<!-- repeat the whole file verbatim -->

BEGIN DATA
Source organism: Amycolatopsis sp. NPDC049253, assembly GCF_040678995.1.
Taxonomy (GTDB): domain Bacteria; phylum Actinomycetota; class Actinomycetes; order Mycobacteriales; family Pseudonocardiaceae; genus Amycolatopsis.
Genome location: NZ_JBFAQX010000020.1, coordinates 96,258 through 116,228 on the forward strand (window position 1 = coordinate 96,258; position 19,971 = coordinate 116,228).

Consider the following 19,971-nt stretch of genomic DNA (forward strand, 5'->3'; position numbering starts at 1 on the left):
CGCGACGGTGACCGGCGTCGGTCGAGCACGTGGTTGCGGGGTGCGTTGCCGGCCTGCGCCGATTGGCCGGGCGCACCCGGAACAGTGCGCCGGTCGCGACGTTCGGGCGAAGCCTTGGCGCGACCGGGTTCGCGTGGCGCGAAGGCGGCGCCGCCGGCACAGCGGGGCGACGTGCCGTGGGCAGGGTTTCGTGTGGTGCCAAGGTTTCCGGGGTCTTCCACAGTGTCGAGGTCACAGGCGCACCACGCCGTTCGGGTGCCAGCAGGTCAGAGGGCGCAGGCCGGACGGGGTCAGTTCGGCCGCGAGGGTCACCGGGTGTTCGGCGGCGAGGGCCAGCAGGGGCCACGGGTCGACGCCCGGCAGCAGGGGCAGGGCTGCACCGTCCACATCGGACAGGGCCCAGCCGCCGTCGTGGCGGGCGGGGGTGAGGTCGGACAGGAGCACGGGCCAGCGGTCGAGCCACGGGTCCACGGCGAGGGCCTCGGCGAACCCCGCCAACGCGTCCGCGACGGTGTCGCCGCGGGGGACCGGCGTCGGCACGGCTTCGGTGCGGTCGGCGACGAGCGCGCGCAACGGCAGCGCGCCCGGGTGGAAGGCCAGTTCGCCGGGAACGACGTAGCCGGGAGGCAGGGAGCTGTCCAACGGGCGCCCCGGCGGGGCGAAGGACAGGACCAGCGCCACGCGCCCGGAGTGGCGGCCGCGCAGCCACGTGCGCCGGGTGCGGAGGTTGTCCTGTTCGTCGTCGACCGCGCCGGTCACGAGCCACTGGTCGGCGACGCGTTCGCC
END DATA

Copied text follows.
Source organism: Amycolatopsis sp. NPDC049253, assembly GCF_040678995.1.
Taxonomy (GTDB): domain Bacteria; phylum Actinomycetota; class Actinomycetes; order Mycobacteriales; family Pseudonocardiaceae; genus Amycolatopsis.
Genome location: NZ_JBFAQX010000020.1, coordinates 96,258 through 116,228 on the forward strand (window position 1 = coordinate 96,258; position 19,971 = coordinate 116,228).

Consider the following 19,971-nt stretch of genomic DNA (forward strand, 5'->3'; position numbering starts at 1 on the left):
CGCGACGGTGACCGGCGTCGGTCGAGCACGTGGTTGCGGGGTGCGTTGCCGGCCTGCGCCGATTGGCCGGGCGCACCCGGAACAGTGCGCCGGTCGCGACGTTCGGGCGAAGCCTTGGCGCGACCGGGTTCGCGTGGCGCGAAGGCGGCGCCGCCGGCACAGCGGGGCGACGTGCCGTGGGCAGGGTTTCGTGTGGTGCCAAGGTTTCCGGGGTCTTCCACAGTGTCGAGGTCACAGGCGCACCACGCCGTTCGGGTGCCAGCAGGTCAGAGGGCGCAGGCCGGACGGGGTCAGTTCGGCCGCGAGGGTCACCGGGTGTTCGGCGGCGAGGGCCAGCAGGGGCCACGGGTCGACGCCCGGCAGCAGGGGCAGGGCTGCACCGTCCACATCGGACAGGGCCCAGCCGCCGTCGTGGCGGGCGGGGGTGAGGTCGGACAGGAGCACGGGCCAGCGGTCGAGCCACGGGTCCACGGCGAGGGCCTCGGCGAACCCCGCCAACGCGTCCGCGACGGTGTCGCCGCGGGGGACCGGCGTCGGCACGGCTTCGGTGCGGTCGGCGACGAGCGCGCGCAACGGCAGCGCGCCCGGGTGGAAGGCCAGTTCGCCGGGAACGACGTAGCCGGGAGGCAGGGAGCTGTCCAACGGGCGCCCCGGCGGGGCGAAGGACAGGACCAGCGCCACGCGCCCGGAGTGGCGGCCGCGCAGCCACGTGCGCCGGGTGCGGAGGTTGTCCTGTTCGTCGTCGACCGCGCCGGTCACGAGCCACTGGTCGGCGACGCGTTCGCC